edible landscaping

When most people think of landscaping they think of making an outdoor area look better.  Rarely do they think about loading up their dinner plate or filling their larder. But it’s possible to make your yard look great while stocking your fridge with edibles at the same time.  To provide some ideas on how to go about this, we’ve come up with an article describing the top four plants for edible landscaping.


Herbs are a great addition to any backyard because they’re quick growing, look great in the garden and are useful in the kitchen.  There are hardy versions such as sage, oregano, thyme and rosemary or more delicate variants like basil, cilantro and parsley. Some herbs, such as mint can grow quite aggressively and quickly take over the plot, so make your choices dependent on what you would normally use in the kitchen.


Beans are extremely fast growing and you’ll soon have the entire area covered in a tall, deep green foliage.  They also have richly coloured flowers that will eventually yield a continual crop of edibles. The more beans you pick the more you’ll get.  You can make bean plants grow as tall as you want them if you provide them with trellises or sticks to climb up. For an easily grown plant that yields both flowers and a quick bumper crop, you can’t go wrong with beans.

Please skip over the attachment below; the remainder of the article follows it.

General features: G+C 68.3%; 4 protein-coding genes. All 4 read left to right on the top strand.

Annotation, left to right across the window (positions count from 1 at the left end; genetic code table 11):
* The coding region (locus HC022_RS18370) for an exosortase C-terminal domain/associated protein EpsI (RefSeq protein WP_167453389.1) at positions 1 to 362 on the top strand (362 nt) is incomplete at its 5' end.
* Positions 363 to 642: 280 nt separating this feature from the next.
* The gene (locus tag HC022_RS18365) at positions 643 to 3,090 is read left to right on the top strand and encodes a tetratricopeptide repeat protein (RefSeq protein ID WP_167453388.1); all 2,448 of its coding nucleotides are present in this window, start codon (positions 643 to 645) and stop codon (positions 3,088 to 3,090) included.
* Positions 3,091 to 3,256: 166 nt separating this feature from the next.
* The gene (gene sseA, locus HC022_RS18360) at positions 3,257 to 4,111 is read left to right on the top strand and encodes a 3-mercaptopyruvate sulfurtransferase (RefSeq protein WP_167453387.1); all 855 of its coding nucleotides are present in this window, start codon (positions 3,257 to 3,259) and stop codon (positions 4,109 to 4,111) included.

Although you won’t be picking baskets of berries in your first season, once you’ve got these plants in the ground they don’t take much tending at all.  By your second season you should start getting tasty berries – and the yield will only increase with each subsequent season. You should get a good month and a half of berry picking each year.  And although raspberry bushes are well known for their thorns, these tall green plants look great year after year.


Onions, chives and garlic provide their own natural protection against insects and other pests while setting you up for the winter as necessary additions to almost any dish you can think of making.  Alliums also work well for protecting other plants that are susceptible to pests. Chives will spread quickly if allowed to go to seed, so keep them clipped to keep your garden tidy.